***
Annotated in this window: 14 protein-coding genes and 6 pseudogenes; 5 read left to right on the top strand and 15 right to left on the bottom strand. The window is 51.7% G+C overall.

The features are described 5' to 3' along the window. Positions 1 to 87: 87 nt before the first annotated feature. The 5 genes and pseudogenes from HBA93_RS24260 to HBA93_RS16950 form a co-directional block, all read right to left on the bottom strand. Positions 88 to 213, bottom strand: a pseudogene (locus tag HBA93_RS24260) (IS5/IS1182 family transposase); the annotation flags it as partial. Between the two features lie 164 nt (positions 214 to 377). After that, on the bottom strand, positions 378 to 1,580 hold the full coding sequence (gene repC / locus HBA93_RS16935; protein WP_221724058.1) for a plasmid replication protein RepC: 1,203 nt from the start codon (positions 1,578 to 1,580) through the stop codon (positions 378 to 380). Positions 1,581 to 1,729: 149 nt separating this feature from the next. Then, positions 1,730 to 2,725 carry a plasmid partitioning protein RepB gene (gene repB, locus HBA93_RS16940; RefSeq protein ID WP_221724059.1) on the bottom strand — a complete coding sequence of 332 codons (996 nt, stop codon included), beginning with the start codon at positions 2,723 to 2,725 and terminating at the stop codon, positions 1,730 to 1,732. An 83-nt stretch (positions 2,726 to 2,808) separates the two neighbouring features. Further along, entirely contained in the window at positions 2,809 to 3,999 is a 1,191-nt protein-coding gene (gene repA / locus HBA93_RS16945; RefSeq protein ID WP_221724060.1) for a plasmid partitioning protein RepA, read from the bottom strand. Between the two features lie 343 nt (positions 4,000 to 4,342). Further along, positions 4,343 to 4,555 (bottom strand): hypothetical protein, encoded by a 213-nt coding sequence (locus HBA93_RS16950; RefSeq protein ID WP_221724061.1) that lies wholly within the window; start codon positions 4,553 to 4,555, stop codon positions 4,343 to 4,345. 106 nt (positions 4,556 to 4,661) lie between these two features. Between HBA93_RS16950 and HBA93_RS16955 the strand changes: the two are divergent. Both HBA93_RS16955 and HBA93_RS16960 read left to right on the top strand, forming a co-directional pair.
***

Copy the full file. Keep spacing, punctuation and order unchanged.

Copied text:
Annotated in this window: 14 protein-coding genes and 6 pseudogenes; 5 read left to right on the top strand and 15 right to left on the bottom strand. The window is 51.7% G+C overall.

The features are described 5' to 3' along the window. Positions 1 to 87: 87 nt before the first annotated feature. The 5 genes and pseudogenes from HBA93_RS24260 to HBA93_RS16950 form a co-directional block, all read right to left on the bottom strand. Positions 88 to 213, bottom strand: a pseudogene (locus tag HBA93_RS24260) (IS5/IS1182 family transposase); the annotation flags it as partial. Between the two features lie 164 nt (positions 214 to 377). After that, on the bottom strand, positions 378 to 1,580 hold the full coding sequence (gene repC / locus HBA93_RS16935; protein WP_221724058.1) for a plasmid replication protein RepC: 1,203 nt from the start codon (positions 1,578 to 1,580) through the stop codon (positions 378 to 380). Positions 1,581 to 1,729: 149 nt separating this feature from the next. Then, positions 1,730 to 2,725 carry a plasmid partitioning protein RepB gene (gene repB, locus HBA93_RS16940; RefSeq protein ID WP_221724059.1) on the bottom strand — a complete coding sequence of 332 codons (996 nt, stop codon included), beginning with the start codon at positions 2,723 to 2,725 and terminating at the stop codon, positions 1,730 to 1,732. An 83-nt stretch (positions 2,726 to 2,808) separates the two neighbouring features. Further along, entirely contained in the window at positions 2,809 to 3,999 is a 1,191-nt protein-coding gene (gene repA / locus HBA93_RS16945; RefSeq protein ID WP_221724060.1) for a plasmid partitioning protein RepA, read from the bottom strand. Between the two features lie 343 nt (positions 4,000 to 4,342). Further along, positions 4,343 to 4,555 (bottom strand): hypothetical protein, encoded by a 213-nt coding sequence (locus HBA93_RS16950; RefSeq protein ID WP_221724061.1) that lies wholly within the window; start codon positions 4,553 to 4,555, stop codon positions 4,343 to 4,345. 106 nt (positions 4,556 to 4,661) lie between these two features. Between HBA93_RS16950 and HBA93_RS16955 the strand changes: the two are divergent. Both HBA93_RS16955 and HBA93_RS16960 read left to right on the top strand, forming a co-directional pair.